Get Moving!

Janis Hunter
Home & Garden Information Center

With the arrival of Spring comes warmer weather and longer days. This is an opportune time for you and your family to get outside and become more physically active.

Physical activity simply means moving your body to use energy. The activity doesn’t have to be strenuous, but it should be interesting and enjoyable so that you will continue it. Walking, bicycling, playing ball, skating, jumping rope and even gardening and yard work are great ways to get moving. If you have been a couch potato all winter, start out slowly and gradually build to higher levels of activity to reduce your risk of injury.

Make physical activity a regular part of your family’s daily routine, and set a positive example for your child by being physically active yourself. On most days adults should get at least 30 minutes of moderate or vigorous physical activity above and beyond their job, unless it includes lots of vigorous physical activity. When you don’t have time for the full 30 minutes of physical activity, divide the time into 10- or 15-minute sessions throughout the day. Include a good balance of activities that stretch, strengthen, and give the heart and lungs an aerobic workout.

You can usually achieve greater health benefits by exercising more vigorously or for more than 30 minutes. Vigorous activities are those that increase your heart rate, such as running (5 miles per hour), fast walking (4½ miles per hour), bicycling (more than 10 miles per hour), aerobics, swimming (freestyle laps), competitive basketball and heavy yard work (chopping wood).

Adding physical activity to your day can:

  • burn calories to help you reach and maintain a healthy weight.
  • lower your risk for chronic disease, such as coronary heart disease, stroke, type 2 diabetes, osteoporosis and colon cancer.
  • control blood pressure.
  • lower your risk for a heart attack.
  • help you feel good about yourself.
  • reduce stress, anxiety and depression.
  • improve your fitness level.
  • increase your muscle strength.
  • reduce body fat.
  • build and maintain bones and joints.
  • improve flexibility and posture.
  • prevent arthritis or relieve the pain.
  • reduce the risk of falling if you are an older adult.

To manage your weight, find a balance between the food you eat and your level of physical activity. The best and safest way to shed pounds and improve your health is to eat a balanced diet, modestly cut calories and be physically active every day. You can prevent weight gain if you get 60 minutes of exercise on most days and don’t increase calories consumed. However, you may need to increase your level of physical activity to 60 to 90 minutes a day if you have lost weight and want to maintain the weight loss.

Children and teens need at least 60 minutes of moderate to vigorous activity every day, or on most days. If kids also eat a nutritionally balanced diet, this level of physical activity can help them stay at a healthy weight and can prevent gradual weight gain over time. Inactivity, plus snacking on high calorie foods, has led to an epidemic of childhood obesity.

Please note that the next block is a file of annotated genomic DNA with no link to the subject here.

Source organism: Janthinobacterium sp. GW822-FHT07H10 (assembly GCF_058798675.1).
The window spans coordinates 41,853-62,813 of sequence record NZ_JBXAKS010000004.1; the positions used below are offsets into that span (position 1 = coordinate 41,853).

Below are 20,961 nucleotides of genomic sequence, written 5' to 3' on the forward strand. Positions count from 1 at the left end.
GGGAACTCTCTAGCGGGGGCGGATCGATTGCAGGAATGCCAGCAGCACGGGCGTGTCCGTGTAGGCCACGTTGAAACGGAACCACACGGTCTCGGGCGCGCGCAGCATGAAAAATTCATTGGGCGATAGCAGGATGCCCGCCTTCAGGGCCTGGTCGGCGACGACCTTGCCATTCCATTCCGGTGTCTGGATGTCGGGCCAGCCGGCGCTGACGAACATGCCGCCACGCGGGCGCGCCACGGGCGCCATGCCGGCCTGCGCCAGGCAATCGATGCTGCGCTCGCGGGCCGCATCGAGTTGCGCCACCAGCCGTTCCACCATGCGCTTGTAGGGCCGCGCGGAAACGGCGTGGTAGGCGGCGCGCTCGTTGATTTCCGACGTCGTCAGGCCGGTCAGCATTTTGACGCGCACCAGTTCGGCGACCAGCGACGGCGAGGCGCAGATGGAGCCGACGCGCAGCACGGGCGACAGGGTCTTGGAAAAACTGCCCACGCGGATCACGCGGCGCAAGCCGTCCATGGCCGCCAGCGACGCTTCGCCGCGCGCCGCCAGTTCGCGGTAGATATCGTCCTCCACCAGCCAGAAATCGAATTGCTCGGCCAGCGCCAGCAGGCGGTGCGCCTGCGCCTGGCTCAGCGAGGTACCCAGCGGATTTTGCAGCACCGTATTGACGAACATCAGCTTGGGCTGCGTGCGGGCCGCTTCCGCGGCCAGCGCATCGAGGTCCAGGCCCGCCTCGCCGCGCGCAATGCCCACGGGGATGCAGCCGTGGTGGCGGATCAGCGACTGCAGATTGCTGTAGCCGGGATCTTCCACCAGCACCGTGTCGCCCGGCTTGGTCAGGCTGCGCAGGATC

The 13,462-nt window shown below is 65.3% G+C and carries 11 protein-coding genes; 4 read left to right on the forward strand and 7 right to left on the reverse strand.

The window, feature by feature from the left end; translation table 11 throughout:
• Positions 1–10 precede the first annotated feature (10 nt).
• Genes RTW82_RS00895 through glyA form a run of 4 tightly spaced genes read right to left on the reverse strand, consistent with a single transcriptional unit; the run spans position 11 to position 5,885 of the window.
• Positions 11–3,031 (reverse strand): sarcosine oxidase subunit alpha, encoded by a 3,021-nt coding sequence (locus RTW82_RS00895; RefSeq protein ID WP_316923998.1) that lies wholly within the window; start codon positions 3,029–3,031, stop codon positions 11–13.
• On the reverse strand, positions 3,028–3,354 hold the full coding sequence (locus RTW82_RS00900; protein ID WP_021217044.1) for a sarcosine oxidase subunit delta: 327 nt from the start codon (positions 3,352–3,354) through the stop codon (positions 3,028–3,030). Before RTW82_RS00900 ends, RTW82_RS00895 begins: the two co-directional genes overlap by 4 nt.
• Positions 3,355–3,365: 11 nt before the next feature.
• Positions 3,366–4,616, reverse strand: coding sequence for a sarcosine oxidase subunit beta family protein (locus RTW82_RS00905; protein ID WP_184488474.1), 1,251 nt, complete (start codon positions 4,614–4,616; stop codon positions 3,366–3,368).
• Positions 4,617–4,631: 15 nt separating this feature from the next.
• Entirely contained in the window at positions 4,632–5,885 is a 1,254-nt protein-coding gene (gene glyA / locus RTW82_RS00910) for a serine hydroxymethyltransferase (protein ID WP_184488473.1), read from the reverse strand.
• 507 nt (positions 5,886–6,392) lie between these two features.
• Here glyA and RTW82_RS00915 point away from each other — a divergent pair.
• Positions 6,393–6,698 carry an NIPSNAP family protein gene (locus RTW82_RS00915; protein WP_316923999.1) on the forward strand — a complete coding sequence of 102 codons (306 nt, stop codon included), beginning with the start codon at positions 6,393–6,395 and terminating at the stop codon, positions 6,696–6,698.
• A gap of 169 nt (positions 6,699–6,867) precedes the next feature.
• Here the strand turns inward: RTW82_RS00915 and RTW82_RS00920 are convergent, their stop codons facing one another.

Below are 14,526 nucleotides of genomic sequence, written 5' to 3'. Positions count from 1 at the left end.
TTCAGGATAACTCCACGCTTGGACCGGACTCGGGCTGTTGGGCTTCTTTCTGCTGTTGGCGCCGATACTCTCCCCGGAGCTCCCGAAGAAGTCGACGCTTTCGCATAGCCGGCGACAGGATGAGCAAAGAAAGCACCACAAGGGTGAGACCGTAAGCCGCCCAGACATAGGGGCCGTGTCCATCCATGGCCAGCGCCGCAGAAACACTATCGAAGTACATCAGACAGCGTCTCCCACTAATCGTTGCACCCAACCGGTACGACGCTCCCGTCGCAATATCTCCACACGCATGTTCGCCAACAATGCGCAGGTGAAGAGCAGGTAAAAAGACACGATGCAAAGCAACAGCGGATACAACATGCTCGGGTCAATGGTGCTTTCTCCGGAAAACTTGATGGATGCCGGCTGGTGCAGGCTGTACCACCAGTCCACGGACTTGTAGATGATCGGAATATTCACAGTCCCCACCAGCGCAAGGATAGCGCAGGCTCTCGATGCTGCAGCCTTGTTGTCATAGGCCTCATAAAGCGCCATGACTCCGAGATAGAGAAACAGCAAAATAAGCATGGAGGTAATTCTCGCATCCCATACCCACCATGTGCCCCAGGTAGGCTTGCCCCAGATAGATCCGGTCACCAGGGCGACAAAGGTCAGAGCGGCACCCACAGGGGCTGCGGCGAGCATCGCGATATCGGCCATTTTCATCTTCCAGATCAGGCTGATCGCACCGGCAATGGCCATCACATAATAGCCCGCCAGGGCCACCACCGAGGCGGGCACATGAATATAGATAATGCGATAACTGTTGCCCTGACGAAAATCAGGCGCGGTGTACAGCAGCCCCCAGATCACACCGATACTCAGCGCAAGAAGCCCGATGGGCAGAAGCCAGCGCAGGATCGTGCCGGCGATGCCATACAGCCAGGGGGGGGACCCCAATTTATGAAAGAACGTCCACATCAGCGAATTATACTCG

Here are some ideas for including physical activities in your daily routine so you don’t have to go to the gym or an aerobics class.

  • Always be prepared. Keep a pair of walking or running shoes and some comfortable clothes in the car and at the office. Park in the farthest parking spot and walk to the office or to the store when running errands. Take the stairs instead of the elevator.
  • Make physical activity a social event. Develop a group of supportive co-workers, friends or family members who will help you stay motivated. Walk during your lunch break at work or around your neighborhood.
  • Incorporate physical activity into your work day. Do simple stretching and calisthenics exercises at your desk. While you talk on the phone, lift weights or walk around.
  • Do your own household chores. Vacuuming, mopping and dusting can be quite a workout! Mow the lawn with a push mower, garden, rake leaves or wash and wax your car.
  • Instead of sitting through TV commercials, get up and move. And, remember to limit TV watching and computer time.
  • Go on family outings. Get outdoors and ride bikes, skate, hike, swim, go canoeing, sailing or horseback riding together.

For related information, refer to HGIC 4030, Physical Activity Pyramid, HGIC 4031, Physical Activity for Adults and HGIC 4032, Physical Activity for Children.

Starting today, make one positive change. Then keep it up and stay active throughout your life!

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This information is supplied with the understanding that no discrimination is intended and no endorsement by the Clemson University Cooperative Extension Service is implied. All recommendations are for South Carolina conditions and may not apply to other areas. Use pesticides only according to the directions on the label. All recommendations for pesticide use are for South Carolina only and were legal at the time of publication, but the status of registration and use patterns are subject to change by action of state and federal regulatory agencies. Follow all directions, precautions and restrictions that are listed.